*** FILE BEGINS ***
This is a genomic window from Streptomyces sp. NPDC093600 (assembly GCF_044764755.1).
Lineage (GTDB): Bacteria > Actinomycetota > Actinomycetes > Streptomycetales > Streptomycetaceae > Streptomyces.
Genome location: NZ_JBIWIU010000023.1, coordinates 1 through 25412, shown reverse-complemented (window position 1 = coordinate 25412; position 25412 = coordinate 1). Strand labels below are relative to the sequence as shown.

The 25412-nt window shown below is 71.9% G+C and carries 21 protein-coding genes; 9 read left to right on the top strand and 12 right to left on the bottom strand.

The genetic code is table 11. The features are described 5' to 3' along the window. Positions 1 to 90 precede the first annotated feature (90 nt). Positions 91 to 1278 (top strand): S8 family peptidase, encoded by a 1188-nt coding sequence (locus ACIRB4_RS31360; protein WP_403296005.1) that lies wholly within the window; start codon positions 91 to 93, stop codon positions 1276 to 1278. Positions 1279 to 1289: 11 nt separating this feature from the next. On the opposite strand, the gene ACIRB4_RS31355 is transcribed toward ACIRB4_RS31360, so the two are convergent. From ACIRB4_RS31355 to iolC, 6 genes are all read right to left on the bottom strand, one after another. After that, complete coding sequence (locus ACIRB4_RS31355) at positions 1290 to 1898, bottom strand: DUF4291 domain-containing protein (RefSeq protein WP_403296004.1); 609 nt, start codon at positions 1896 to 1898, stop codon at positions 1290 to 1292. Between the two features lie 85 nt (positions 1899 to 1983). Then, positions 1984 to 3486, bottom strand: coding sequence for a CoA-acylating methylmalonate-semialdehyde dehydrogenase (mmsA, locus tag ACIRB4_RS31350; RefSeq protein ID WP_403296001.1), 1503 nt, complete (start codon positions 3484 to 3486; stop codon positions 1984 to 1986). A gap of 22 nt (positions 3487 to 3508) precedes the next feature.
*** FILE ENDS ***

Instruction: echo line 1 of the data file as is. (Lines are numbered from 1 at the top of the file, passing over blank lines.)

This is a genomic window from Streptomyces sp. NPDC093600 (assembly GCF_044764755.1).